Interview by Michael Prentice
Michael Prentice: Engineering Rules is your third book following Control through Communication and Structuring the Information Age. The first two focused on genres and technologies as part of the overlooked mechanisms in the history of organizations and industries. What drew you to writing now about standards?
JoAnne Yates: You are right to point out that a common thread in my work has been overlooked mechanisms and infrastructures. I tend to look at a level that other people don’t focus on – that seems too mundane. In Control through Communication, I was looking at communication and genres as an infrastructure for the modern firm. In Structuring the Information Age, I was looking at mechanisms for change in insurance processes related to adopting a new technology infrastructure—in particular, moving from tabulators to computers. Initially, insurance companies wanted computers to act like faster tabulators. Changes in processes to take advantage of the new technology came only slowly and incrementally. In Engineering Rules, the whole private standards system is an infrastructure that our society depends on tremendously. Everything that we do is governed by standards in some way or another. So the whole standardization community and the extensive network of standards organizations loom large in our ability to get things done, but we don’t know anything about them, typically. These people, their organizations, and the standards they set are a hidden infrastructure that most people don’t think about at all. Similarly, most people don’t think about communication systems (including memos and filing systems) and most people assume that when computers were introduced, they started a total revolution, rather than a gradual migration.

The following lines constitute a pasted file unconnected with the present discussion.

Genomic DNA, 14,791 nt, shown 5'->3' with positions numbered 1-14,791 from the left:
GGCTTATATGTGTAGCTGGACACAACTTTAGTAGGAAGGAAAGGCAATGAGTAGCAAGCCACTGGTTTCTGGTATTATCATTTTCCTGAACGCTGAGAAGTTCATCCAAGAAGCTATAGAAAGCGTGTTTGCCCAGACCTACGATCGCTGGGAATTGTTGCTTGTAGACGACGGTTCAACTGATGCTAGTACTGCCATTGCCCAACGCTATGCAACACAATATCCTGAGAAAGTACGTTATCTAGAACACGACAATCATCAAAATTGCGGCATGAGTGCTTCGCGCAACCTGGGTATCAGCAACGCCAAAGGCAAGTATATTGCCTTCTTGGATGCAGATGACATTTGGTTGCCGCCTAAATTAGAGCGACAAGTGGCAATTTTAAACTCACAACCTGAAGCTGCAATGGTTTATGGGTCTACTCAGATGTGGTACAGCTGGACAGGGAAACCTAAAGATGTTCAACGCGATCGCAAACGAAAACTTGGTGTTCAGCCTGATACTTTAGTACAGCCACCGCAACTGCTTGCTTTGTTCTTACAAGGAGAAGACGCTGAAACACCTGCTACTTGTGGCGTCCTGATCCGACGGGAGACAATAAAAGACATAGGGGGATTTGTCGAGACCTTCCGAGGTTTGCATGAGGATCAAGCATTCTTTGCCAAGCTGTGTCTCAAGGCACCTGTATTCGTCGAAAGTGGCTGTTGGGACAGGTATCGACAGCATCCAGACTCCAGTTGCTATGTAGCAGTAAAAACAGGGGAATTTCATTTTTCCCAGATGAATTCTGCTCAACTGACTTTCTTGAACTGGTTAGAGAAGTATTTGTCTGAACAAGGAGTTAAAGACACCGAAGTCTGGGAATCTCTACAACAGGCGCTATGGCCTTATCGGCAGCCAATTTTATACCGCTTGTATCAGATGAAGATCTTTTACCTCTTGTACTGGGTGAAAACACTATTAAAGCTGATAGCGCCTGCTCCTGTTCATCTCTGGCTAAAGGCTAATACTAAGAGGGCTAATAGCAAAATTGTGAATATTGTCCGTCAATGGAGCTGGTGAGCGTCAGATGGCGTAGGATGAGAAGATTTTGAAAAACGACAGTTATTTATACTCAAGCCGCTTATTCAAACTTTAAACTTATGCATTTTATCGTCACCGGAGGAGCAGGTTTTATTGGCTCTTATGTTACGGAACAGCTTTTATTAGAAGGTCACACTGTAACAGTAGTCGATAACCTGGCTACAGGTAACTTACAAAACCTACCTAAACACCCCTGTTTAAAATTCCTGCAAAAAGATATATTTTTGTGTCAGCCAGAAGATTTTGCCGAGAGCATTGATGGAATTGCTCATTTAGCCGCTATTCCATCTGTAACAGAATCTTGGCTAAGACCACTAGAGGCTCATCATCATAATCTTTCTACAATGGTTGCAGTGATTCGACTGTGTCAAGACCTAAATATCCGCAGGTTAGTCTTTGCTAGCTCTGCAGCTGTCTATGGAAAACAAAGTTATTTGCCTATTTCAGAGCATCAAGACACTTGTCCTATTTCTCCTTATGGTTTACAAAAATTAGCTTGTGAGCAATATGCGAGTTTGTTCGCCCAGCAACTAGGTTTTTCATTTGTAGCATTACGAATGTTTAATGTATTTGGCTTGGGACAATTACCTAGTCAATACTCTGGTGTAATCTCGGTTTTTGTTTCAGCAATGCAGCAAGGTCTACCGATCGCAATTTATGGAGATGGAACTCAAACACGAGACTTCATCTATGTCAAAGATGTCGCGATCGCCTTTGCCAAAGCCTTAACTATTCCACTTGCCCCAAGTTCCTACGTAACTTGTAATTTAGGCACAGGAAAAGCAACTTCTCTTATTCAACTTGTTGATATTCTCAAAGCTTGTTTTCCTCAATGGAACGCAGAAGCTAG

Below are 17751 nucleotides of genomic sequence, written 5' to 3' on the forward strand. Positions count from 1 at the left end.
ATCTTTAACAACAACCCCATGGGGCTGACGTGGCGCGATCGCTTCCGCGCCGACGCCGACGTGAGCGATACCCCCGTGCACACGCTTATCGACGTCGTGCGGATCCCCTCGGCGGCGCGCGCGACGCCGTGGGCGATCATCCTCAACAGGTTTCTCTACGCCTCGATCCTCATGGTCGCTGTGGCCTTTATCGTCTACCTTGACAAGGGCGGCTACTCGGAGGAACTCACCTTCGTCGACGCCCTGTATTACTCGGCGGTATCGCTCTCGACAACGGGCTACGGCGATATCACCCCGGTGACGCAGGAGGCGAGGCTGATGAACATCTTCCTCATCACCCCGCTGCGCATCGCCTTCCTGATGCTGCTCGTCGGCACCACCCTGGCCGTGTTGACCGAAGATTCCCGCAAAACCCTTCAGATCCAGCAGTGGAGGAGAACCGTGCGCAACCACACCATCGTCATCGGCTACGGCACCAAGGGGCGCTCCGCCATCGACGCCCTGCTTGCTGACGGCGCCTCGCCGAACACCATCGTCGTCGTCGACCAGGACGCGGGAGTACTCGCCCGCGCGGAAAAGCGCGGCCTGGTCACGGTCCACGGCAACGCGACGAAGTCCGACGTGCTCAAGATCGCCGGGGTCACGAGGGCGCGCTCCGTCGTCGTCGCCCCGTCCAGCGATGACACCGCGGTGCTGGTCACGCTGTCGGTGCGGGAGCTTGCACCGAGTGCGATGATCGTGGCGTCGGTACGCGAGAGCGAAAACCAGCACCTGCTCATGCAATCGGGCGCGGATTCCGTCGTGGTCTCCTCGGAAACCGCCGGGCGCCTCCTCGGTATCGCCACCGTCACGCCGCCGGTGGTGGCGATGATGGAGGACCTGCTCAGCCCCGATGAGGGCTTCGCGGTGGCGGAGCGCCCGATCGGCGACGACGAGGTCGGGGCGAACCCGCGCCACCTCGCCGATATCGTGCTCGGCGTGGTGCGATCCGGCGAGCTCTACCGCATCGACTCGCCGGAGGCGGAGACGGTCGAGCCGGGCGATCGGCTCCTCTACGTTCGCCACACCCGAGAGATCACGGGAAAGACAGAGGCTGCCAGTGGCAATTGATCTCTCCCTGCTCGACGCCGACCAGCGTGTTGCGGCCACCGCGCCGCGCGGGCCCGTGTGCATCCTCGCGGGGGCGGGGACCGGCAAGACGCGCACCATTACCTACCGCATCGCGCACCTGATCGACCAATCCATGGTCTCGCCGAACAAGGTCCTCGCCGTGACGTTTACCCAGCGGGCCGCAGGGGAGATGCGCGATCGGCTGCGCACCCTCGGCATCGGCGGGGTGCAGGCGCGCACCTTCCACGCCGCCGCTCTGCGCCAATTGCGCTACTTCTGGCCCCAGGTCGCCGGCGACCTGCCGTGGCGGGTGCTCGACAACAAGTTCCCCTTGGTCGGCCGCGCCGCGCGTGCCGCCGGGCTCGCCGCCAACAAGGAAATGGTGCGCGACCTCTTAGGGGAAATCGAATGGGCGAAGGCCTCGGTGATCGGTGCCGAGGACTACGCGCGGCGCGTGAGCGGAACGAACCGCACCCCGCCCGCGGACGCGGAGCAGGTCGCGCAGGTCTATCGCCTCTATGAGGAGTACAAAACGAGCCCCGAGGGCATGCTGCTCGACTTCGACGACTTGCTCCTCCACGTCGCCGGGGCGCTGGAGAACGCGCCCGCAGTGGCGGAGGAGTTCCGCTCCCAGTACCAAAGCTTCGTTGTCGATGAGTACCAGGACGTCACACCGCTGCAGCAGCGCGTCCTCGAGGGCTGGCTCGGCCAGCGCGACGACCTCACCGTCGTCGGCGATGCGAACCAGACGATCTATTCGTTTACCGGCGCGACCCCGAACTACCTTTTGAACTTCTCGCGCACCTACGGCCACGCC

Michael Prentice: In the book, you emphasize the importance of voluntary standards. Why was it so important to tell that aspect of the story?
JoAnne Yates: If you think about standards on a continuum, at one end you have government regulations, where the government mandates “this is the standard for X.” On the other end, you have de facto standards that come out of long and costly standards wars–moments when firms fought in the market over what the standard should be and one player won (for example, VHS vs. Beta Max recording technologies). In between these two points is the vast world of standard setting by private standards associations, in which standards are adopted voluntarily. There are people who study both standards wars in the market and governmental regulations. Political scientists and legal scholars study the regulation piece, and some scholars in business schools study the market battles, but there’s no real scholarly domain that has taken a sustained interest in private, voluntary standards. These standards and the processes and people who set them have an enormous impact on our world and are exceptionally hidden. Voluntary standards are not typically studied by political scientists as a type of regulation (my co-author and husband Craig Murphy is one of the few exceptions). Nor are they just a function of market forces playing out.